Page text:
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Surplus Camera Gear

Ektachrome 100 PLUS Pro-Pack 5-EPP 120 Film Exp. 04/2000 Lomography


Ektachrome 100 PLUS Pro-Pack 5-EPP 120 Film Exp. 04/2000 Lomography


Product Description


The Expiration Date on this film is April 2000. Do to the age of this film it is being offered for experimental purposes only. There is no warranty implied or explicit.

Kodak EPP 120 Ektachrome 100 Plus Professional Color Slide (Transparency) Film (ISO-100) - Pro Pack 5 Rolls

This versatile, 100-speed, color transparency film features high color saturation and dependable neutrals combined with pleasing skin tones. Ektachrome 100 Plus Professional film has an intended exposure range of 1/10,000 to 1/10 second with no filter correction or exposure compensation.

Color balance

Daylight or electronic flash; You can also expose it with photolamps (3400K) or tungsten (3200K) illumination with conversion filters

Excellent flesh-to-neutral color balance

Records neutrals while maintaining pleasing skin tones

Lower highlight contrast

Offers reasonable control over contrast with lighting variations

Solid color reproduction

Produces vibrant colors

Flexible film

Use this film to produce color transparencies for viewing with 5000K illumination; For printing by photomechanical methods and by photographic methods of direct duplication and direct reversal printing; Can scan transparencies for digital printing and for graphic arts and photo CD applications


120mm color slide film
ISO 100
Fashion/glamour, advertising, catalog/furniture
Process E-6
Color Saturation
Exposure Latitude
Not specified

From Wikipedia, the free encyclopedia

Ektachrome was a brand name owned by Kodak for a range of transparency, still, and motion picture films available in most formats, including 35 mm and sheet sizes to 11×14 inch size. Ektachrome has a distinctive look that became familiar to many readers of National Geographic, which used it extensively for color photographs for decades in settings where Kodachrome was too slow.

Ektachrome, initially developed in the early 1940s, allowed professionals and amateurs alike to process their own films. It also made color reversal film more practical in larger formats, and the Kodachrome Professional film in sheet sizes was later discontinued.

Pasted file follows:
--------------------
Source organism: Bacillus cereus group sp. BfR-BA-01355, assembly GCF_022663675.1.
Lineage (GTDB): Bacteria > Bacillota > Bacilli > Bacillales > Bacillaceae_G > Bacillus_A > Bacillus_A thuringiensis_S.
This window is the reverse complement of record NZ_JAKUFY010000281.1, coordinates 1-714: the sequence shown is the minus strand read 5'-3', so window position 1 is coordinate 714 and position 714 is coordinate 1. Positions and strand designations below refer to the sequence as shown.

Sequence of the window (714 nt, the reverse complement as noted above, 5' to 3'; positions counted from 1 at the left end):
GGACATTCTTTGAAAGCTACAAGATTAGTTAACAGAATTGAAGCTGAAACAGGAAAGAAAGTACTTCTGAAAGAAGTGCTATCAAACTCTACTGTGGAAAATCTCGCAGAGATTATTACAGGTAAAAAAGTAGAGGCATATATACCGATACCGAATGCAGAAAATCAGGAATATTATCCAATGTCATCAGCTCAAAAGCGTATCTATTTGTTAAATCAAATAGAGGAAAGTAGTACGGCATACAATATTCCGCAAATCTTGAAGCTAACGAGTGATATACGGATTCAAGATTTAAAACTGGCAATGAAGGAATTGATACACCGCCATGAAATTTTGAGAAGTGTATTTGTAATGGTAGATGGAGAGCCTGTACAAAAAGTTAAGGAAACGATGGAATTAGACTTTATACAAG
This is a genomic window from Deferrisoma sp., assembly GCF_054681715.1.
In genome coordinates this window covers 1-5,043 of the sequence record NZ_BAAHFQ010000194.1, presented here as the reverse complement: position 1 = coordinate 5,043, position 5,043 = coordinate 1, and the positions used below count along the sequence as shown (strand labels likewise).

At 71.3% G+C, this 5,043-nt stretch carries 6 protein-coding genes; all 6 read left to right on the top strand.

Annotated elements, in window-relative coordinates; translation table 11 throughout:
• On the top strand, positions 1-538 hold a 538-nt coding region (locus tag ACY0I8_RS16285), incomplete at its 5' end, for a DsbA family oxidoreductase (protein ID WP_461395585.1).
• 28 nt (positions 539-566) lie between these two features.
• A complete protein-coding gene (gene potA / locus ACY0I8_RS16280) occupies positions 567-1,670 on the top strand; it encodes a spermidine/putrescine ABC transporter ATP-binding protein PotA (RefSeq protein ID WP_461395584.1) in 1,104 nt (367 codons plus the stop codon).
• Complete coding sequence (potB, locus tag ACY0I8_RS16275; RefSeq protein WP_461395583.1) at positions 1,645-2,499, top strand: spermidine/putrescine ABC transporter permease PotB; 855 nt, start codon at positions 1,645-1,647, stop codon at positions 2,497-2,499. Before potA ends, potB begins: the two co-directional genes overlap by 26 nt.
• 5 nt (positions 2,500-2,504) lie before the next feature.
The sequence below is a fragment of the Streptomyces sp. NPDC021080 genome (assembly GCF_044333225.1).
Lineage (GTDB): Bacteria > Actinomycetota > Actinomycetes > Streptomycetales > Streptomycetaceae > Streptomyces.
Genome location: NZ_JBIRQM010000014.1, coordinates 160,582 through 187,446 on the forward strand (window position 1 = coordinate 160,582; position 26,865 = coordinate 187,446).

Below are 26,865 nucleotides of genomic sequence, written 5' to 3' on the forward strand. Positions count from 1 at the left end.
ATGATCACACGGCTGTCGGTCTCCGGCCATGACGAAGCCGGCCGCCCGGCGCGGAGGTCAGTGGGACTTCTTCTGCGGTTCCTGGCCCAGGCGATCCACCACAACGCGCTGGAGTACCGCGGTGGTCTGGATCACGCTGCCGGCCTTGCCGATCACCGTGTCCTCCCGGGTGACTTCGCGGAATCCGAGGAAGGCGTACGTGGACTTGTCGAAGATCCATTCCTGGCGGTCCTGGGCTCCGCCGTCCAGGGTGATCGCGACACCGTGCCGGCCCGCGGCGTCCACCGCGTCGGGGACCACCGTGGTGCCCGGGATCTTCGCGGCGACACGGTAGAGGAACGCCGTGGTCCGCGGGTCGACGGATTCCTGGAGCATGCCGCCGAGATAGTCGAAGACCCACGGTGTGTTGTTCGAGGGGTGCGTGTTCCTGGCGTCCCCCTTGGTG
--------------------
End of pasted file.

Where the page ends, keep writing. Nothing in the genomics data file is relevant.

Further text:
Whereas the development process used by Kodachrome was technically intricate and beyond the means of amateur photographers and smaller photographic labs, Ektachrome was a product that small professional labs could afford equipment to develop. Many process variants (designated E-1 through E-6) were used to develop it over the years. Modern Ektachrome films were developed using the E-6 process, which can be carried out by small labs or by a keen amateur using a basic film tank and tempering bath to maintain the temperature at 100 °F (38 °C).

Ektachrome was used occasionally as a motion picture film stock, such as in the 1999 film Three Kings, which used cross processing in C-41 color negative chemistry to give a unique appearance.

Several years before Ektachrome's discontinuation, some of Kodak's consumer E-6 films were rebranded as Elite Chrome.

In late 2009, Kodak announced the discontinuation of Ektachrome 64T (EPY) and Ektachrome 100 Plus (EPP) films, citing declining sales. On February 4, 2011, Kodak announced the discontinuance of Ektachrome 200 on its website. On March 1, 2012 Kodak announced the discontinuance of three color Ektachrome films. In December 2012 Kodak announced its discontinuance of Ektachrome 100D color reversal movie film in certain formats. By late 2013, all Ektachrome products were discontinued.

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